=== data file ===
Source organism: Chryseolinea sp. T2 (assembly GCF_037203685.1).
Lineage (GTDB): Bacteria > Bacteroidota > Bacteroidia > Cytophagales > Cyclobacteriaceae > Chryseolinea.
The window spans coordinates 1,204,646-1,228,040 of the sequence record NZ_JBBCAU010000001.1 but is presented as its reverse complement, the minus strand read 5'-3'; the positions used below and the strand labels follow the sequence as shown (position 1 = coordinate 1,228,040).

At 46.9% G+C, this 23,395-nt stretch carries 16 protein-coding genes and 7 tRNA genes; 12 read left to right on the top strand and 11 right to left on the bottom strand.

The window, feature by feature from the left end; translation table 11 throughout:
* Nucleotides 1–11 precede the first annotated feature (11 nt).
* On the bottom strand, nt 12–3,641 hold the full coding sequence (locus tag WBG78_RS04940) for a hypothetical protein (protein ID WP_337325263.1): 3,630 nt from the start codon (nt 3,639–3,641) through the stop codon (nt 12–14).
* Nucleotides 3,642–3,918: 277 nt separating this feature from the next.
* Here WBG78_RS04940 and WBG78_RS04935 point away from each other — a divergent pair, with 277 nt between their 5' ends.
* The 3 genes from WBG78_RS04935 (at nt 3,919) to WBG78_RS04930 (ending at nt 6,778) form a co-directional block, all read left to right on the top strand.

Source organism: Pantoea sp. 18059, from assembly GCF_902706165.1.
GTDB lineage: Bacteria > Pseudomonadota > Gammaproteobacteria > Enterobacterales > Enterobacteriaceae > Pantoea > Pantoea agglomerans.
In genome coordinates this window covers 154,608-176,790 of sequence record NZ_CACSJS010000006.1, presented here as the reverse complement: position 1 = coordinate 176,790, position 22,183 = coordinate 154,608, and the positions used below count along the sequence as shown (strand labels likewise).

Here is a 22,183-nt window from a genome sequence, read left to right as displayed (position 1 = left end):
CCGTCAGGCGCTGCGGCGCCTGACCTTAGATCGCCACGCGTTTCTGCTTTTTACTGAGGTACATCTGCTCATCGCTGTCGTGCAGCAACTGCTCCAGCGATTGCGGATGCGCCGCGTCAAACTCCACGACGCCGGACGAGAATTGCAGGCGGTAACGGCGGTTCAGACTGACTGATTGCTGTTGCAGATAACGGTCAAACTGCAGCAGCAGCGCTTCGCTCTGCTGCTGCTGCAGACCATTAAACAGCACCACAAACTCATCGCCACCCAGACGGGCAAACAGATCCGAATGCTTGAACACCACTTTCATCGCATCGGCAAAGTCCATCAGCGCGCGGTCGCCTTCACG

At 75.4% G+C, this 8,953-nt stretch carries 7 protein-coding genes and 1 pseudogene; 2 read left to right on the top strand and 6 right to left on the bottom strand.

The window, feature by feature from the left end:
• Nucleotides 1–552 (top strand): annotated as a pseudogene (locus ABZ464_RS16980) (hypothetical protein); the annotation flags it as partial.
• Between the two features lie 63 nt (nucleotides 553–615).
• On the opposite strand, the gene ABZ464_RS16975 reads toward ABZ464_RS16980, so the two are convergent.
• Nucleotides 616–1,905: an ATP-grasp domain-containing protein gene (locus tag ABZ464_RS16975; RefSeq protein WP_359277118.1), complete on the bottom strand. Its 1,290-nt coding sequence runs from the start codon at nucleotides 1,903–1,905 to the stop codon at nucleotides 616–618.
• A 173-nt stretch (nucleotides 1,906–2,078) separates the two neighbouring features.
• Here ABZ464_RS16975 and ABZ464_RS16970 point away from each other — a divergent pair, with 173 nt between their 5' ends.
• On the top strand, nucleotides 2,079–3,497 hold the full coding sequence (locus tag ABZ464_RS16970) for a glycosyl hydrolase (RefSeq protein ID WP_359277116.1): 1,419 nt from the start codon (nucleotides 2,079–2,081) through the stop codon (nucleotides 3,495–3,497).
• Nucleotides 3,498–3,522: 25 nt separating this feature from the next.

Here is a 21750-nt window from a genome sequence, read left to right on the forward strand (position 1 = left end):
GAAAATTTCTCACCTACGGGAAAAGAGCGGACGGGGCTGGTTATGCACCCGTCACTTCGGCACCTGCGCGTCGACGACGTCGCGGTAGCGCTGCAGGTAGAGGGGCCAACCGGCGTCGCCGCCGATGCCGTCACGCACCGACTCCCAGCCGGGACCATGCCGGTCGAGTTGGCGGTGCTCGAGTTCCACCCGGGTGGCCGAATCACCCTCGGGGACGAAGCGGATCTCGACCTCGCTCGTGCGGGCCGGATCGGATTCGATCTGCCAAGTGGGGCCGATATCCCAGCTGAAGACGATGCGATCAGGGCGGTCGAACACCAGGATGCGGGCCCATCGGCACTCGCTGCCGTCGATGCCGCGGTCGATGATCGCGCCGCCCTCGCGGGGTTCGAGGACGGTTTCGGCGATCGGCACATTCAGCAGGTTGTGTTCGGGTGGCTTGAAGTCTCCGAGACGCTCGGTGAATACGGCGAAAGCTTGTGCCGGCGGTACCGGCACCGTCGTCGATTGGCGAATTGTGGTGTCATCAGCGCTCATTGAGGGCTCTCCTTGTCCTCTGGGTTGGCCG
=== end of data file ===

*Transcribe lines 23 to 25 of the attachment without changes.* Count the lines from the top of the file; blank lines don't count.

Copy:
• Here ABZ464_RS16975 and ABZ464_RS16970 point away from each other — a divergent pair, with 173 nt between their 5' ends.
• On the top strand, nucleotides 2,079–3,497 hold the full coding sequence (locus tag ABZ464_RS16970) for a glycosyl hydrolase (RefSeq protein ID WP_359277116.1): 1,419 nt from the start codon (nucleotides 2,079–2,081) through the stop codon (nucleotides 3,495–3,497).
• Nucleotides 3,498–3,522: 25 nt separating this feature from the next.